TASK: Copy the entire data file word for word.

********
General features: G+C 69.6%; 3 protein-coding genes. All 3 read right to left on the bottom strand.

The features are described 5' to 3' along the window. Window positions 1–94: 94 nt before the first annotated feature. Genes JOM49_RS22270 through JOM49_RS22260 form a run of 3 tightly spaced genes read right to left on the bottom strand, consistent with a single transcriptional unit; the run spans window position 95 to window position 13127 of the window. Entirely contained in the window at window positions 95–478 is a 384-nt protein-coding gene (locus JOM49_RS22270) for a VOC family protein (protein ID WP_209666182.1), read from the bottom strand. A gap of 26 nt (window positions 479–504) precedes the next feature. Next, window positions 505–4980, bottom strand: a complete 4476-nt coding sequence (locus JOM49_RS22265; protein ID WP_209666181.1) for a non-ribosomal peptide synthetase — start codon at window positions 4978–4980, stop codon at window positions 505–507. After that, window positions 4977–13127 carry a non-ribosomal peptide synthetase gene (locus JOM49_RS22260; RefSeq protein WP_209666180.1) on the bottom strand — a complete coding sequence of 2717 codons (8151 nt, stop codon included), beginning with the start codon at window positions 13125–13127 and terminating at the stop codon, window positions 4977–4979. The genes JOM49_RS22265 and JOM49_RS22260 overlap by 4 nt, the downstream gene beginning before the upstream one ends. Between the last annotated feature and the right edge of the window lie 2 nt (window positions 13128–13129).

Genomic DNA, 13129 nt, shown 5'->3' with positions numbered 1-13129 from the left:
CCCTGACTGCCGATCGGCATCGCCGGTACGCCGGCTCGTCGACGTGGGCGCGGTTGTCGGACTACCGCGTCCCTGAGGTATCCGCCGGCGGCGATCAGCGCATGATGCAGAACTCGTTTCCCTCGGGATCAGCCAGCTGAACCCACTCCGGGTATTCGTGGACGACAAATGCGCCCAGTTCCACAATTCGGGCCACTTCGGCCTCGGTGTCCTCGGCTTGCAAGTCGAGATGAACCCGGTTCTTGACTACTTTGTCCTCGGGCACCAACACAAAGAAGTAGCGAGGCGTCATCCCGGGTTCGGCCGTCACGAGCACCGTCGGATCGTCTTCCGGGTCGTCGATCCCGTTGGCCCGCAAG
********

General features: G+C 69.6%; 3 protein-coding genes. All 3 read right to left on the bottom strand.

The features are described 5' to 3' along the window. Window positions 1–94: 94 nt before the first annotated feature. Genes JOM49_RS22270 through JOM49_RS22260 form a run of 3 tightly spaced genes read right to left on the bottom strand, consistent with a single transcriptional unit; the run spans window position 95 to window position 13127 of the window. Entirely contained in the window at window positions 95–478 is a 384-nt protein-coding gene (locus JOM49_RS22270) for a VOC family protein (protein ID WP_209666182.1), read from the bottom strand. A gap of 26 nt (window positions 479–504) precedes the next feature. Next, window positions 505–4980, bottom strand: a complete 4476-nt coding sequence (locus JOM49_RS22265; protein ID WP_209666181.1) for a non-ribosomal peptide synthetase — start codon at window positions 4978–4980, stop codon at window positions 505–507. After that, window positions 4977–13127 carry a non-ribosomal peptide synthetase gene (locus JOM49_RS22260; RefSeq protein WP_209666180.1) on the bottom strand — a complete coding sequence of 2717 codons (8151 nt, stop codon included), beginning with the start codon at window positions 13125–13127 and terminating at the stop codon, window positions 4977–4979. The genes JOM49_RS22265 and JOM49_RS22260 overlap by 4 nt, the downstream gene beginning before the upstream one ends. Between the last annotated feature and the right edge of the window lie 2 nt (window positions 13128–13129).

Genomic DNA, 13129 nt, shown 5'->3' with positions numbered 1-13129 from the left:
CCCTGACTGCCGATCGGCATCGCCGGTACGCCGGCTCGTCGACGTGGGCGCGGTTGTCGGACTACCGCGTCCCTGAGGTATCCGCCGGCGGCGATCAGCGCATGATGCAGAACTCGTTTCCCTCGGGATCAGCCAGCTGAACCCACTCCGGGTATTCGTGGACGACAAATGCGCCCAGTTCCACAATTCGGGCCACTTCGGCCTCGGTGTCCTCGGCTTGCAAGTCGAGATGAACCCGGTTCTTGACTACTTTGTCCTCGGGCACCAACACAAAGAAGTAGCGAGGCGTCATCCCGGGTTCGGCCGTCACGAGCACCGTCGGATCGTCTTCCGGGTCGTCGATCCCGTTGGCCCGCAAG